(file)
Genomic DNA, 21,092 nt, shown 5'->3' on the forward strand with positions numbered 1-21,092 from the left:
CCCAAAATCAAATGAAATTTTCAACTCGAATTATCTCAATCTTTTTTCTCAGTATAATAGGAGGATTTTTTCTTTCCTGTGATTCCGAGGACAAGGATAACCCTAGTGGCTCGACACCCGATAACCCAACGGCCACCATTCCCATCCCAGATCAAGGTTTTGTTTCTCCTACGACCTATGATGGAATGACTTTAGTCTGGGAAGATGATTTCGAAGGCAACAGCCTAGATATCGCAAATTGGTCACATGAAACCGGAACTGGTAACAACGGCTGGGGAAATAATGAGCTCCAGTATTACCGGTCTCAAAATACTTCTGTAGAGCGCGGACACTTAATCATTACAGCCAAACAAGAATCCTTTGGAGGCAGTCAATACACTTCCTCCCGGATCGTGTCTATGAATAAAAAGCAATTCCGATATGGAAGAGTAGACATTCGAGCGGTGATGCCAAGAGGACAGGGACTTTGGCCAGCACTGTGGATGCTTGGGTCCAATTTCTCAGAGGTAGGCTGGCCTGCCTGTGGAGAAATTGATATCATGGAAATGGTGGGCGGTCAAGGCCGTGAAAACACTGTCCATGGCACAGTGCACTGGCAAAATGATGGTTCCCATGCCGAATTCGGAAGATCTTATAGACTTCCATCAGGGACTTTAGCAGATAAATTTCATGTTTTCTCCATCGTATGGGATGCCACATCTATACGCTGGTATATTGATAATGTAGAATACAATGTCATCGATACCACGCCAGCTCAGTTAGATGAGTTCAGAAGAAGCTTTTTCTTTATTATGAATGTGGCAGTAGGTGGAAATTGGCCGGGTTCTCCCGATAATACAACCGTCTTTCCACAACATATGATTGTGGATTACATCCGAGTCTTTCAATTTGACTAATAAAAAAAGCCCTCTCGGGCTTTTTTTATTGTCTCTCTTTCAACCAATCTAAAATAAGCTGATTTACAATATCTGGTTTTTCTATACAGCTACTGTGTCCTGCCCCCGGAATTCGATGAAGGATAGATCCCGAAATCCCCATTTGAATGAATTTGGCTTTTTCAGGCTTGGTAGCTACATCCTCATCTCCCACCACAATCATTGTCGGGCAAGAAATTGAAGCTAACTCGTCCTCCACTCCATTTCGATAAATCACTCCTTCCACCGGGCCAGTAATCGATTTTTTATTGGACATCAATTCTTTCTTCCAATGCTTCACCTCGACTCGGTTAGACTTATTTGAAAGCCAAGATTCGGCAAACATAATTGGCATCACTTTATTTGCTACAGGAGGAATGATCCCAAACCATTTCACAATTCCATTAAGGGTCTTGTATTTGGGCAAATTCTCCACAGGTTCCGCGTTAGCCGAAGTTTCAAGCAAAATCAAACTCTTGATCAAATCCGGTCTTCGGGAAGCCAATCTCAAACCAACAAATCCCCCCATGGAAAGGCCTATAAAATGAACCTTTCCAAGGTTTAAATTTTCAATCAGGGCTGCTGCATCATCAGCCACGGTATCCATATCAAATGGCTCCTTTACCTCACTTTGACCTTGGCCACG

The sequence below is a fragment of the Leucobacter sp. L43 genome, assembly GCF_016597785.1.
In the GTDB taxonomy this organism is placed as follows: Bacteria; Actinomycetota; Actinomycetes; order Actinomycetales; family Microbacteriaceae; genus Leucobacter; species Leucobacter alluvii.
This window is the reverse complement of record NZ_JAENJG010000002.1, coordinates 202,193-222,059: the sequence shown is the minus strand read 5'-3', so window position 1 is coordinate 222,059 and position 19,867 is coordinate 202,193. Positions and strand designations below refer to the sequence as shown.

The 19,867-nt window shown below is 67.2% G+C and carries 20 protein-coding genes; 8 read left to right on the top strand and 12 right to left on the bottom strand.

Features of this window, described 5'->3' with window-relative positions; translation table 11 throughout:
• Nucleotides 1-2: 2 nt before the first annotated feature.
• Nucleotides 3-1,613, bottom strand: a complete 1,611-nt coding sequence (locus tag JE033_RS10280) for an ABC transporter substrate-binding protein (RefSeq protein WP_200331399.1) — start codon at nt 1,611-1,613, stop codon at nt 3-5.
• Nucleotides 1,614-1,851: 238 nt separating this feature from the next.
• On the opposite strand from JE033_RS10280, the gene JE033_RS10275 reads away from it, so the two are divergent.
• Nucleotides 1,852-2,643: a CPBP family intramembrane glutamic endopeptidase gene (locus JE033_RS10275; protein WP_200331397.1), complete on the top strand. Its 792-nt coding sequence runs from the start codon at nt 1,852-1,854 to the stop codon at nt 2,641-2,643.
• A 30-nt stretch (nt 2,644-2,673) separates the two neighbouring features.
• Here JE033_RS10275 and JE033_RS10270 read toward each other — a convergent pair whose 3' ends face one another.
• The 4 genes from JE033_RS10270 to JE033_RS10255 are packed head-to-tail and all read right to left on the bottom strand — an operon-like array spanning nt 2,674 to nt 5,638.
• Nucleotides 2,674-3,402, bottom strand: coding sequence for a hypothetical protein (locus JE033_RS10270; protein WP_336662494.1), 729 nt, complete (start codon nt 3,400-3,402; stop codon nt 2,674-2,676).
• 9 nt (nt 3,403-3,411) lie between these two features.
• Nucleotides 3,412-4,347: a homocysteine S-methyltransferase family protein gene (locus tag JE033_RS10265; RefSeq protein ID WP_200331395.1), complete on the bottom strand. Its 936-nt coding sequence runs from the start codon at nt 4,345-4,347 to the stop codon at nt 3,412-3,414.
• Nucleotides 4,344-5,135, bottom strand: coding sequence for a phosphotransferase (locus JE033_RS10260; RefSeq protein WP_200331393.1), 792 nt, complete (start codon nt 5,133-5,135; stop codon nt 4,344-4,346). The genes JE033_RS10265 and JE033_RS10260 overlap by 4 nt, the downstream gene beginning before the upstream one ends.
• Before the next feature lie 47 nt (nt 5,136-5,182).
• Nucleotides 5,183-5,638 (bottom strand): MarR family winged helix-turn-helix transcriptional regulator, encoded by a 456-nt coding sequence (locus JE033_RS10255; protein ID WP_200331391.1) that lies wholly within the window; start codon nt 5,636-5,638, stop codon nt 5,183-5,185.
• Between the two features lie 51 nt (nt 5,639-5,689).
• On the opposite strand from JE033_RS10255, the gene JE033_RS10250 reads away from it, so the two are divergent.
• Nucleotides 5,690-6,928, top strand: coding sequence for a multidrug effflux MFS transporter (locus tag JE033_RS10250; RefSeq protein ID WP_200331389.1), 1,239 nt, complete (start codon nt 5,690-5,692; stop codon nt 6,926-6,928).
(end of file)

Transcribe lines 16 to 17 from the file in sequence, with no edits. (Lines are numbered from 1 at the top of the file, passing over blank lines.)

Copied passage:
• Nucleotides 2,674-3,402, bottom strand: coding sequence for a hypothetical protein (locus JE033_RS10270; protein WP_336662494.1), 729 nt, complete (start codon nt 3,400-3,402; stop codon nt 2,674-2,676).
• 9 nt (nt 3,403-3,411) lie between these two features.